/kaw·reɪdʒ/

Woman off Colour. Person of Culture

I want to claw my way out of myself; I want to crawl back into myself.

What do you do when your body is both your heaven and your hell?

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Light Life, Dark Death

I’m trying to buy foundation online, but I’m being asked whether my skin is medium light or dark or medium dark and I have no idea what any of this means.

What are the tones measured against?

And I can’t stop thinking about light as a metaphor for life, dark as a metaphor for death. I can’t stop thinking about Qur’anic verses that employ the same metaphor.

“A Sinner in Mecca”

I remember feeling out of place when I entered a mosque for the first time in…was it 6 years? I remember feeling markedly different and I remember telling my friend who was with me that I couldn’t help feeling like I was polluting it. I was on the verge of tears.

I understand that mosques are intimate spaces and exclusion from mosques can feel like an expulsion form one’s community.

I understand how queerness can feel like a mark on one’s skin.

Which is why I have no patience for Parvez Sharma’s sensationalist film on performing hajj as a gay man

Black Skin White Foam

When my nephew was barely 5, he called me into the bathroom and screamed gleefully, “Look at me, I’m white!”

He had lathered his entire body with soap: from the top of his head to the tips of his toes.

This was at a time when he was becoming more conscious of constructed racial differences. He had become aware (or rather, was made aware) that his black skin marks him as different. I’d been trying my best to have that dreaded conversation with him on blackness, to explain to him that his skin is not flawed. But everything you know about the history of racial oppression, the construction of the category of the other, the devaluation of black lives flies out the door when you face a child who’s hurting.

I wanted to shelter him from the world.

My heart was breaking, but I smiled back at him. I told him that I love his chocolatey skin – despite my discomfort about metaphors that cast black skin as devourable – and helped him rinse off the soap. I chose a book with a black protagonist for his bedtime story, despite my misgivings about the politics of representation.

That night, I cried myself to sleep.

Querying “queering Islam”

“Queering Islam” was once a thrilling process for me.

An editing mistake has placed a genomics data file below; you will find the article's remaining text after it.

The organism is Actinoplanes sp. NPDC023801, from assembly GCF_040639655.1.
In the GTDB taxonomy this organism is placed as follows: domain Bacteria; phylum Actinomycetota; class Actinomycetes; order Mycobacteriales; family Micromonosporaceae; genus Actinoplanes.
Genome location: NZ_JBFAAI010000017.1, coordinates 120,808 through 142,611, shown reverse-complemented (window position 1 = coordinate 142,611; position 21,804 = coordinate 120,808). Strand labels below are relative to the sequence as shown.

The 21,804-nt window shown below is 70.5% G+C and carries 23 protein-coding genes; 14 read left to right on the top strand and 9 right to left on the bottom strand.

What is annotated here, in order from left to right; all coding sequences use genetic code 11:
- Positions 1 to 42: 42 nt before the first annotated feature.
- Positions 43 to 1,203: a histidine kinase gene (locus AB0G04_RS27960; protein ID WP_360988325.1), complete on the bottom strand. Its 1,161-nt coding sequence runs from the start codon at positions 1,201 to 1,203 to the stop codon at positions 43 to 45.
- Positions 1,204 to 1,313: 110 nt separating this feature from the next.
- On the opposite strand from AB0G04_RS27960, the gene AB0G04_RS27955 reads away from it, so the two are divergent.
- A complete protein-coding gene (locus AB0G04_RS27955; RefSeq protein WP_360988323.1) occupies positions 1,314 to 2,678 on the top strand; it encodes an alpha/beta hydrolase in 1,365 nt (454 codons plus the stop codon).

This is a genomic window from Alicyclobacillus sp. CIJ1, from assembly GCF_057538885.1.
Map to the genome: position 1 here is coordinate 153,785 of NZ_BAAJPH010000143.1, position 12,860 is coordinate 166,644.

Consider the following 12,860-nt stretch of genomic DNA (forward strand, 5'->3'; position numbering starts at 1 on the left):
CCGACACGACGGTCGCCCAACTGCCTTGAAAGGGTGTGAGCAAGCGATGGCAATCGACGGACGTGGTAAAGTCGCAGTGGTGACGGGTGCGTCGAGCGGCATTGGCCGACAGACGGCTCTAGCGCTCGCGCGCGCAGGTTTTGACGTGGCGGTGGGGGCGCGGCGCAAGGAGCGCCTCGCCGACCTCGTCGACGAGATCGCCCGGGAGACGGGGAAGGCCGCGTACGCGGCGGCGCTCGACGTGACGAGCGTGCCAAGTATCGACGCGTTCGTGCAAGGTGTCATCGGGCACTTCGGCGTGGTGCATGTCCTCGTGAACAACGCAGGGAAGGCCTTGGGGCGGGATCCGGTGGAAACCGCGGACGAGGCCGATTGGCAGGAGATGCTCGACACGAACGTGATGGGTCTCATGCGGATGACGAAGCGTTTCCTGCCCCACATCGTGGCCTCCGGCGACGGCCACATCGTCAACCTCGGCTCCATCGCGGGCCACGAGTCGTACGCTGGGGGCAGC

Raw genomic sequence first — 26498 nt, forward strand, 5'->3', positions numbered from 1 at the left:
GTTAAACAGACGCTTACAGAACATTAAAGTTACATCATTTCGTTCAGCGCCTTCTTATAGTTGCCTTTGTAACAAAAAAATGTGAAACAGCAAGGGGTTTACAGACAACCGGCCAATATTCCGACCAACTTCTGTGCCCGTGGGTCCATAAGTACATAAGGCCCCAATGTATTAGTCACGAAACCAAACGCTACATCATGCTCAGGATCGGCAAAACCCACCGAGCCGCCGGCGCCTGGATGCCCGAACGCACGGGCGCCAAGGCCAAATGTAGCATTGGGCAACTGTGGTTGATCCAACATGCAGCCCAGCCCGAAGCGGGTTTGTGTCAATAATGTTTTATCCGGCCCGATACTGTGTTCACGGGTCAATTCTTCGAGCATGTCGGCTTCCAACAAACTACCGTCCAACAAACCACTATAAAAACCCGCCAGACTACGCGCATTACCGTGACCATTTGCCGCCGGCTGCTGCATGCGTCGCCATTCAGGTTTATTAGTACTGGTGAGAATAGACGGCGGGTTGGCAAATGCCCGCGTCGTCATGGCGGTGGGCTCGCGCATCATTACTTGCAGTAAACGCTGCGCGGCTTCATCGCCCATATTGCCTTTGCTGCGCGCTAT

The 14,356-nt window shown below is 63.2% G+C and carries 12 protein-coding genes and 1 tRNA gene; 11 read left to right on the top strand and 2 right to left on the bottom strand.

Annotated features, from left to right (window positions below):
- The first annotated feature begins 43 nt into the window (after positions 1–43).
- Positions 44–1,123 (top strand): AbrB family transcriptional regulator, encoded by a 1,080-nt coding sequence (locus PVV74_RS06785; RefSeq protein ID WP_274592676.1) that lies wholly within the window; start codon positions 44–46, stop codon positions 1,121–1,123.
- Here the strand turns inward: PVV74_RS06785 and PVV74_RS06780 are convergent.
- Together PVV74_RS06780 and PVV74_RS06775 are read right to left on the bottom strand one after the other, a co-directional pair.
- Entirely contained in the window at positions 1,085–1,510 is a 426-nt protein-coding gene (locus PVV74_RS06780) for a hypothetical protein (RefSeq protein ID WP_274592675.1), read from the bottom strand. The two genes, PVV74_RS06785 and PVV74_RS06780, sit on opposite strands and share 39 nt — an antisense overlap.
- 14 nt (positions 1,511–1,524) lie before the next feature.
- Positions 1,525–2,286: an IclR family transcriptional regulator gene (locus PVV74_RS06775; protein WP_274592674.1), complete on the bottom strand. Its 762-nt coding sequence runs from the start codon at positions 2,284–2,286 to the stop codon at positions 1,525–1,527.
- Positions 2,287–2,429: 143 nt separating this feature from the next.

I was quick to fall out of interest with writings that sought to theorise on sexualities in Islam. Much of it, I felt, dealt with Islam as a box that one could either be in or out of.; there was little acknowledgement of its malleability and porousness. I cheered on when Massad stated that it is “Islam in sexuality” that must be studied instead.

“Queering Islam”, in contrast, seemed to disrupt the normative approaches towards sexualities.

But what happens when disruption becomes the purpose rather than the method? When the relationship between queerness and Islam is imagined to be a linear one that either converges, diverges or runs parallel with the other? When the script of a transnational, transhistorical queerness is made to clash with the script of a transnational, transhistorical Islam? When we fail to pause and ask just who authored these scripts? When queering carries the weight of the history and context it was born in and therefore leads to the dismissal of actual queer Muslim experiences?

When we are left believing that is a never-ending clash?

 

robbed

my heart breaks for all those robbed of their childhoods. again and again.

robbed by those who murder them in cold blood

robbed by states that use their murder to inflict violence on others

robbed by being turned into numbers.

robbed by those who deem their lives less valuable than others.

robbed by those shocked at the anguish over their loss. “do they love their children as much as we do?”

robbed by the expectation that a long history of violence has made their families immune to grief.

robbed by the desire to consume and reuse the grief caused by their murder

robbed by being placed on display

robbed by the hypocritical outpouring of grief by those whose hands are stained with their blood.

robbed by our forgetfulness. for we are quick to forget

Sickness

It’s a very grating experience when one’s depressive thoughts are countered with cries of rage and anguish that are erupting all over the world.

To question whether it’s a life worth living when thousands are protesting daily that their lives matter.

To feel suffocated by your isolation when many have had their entire family eradicated in a ‘precision strike’.

To consider resuscitation a risk that comes with suicide, when millions lack access to basic healthcare.

To feel invisible, while the stateless and the undocumented struggle daily to assert their existence.

This is not about consoling yourself through reminders that you have it better than others. It’s about acknowledging that the sickness in your is bigger than yourself.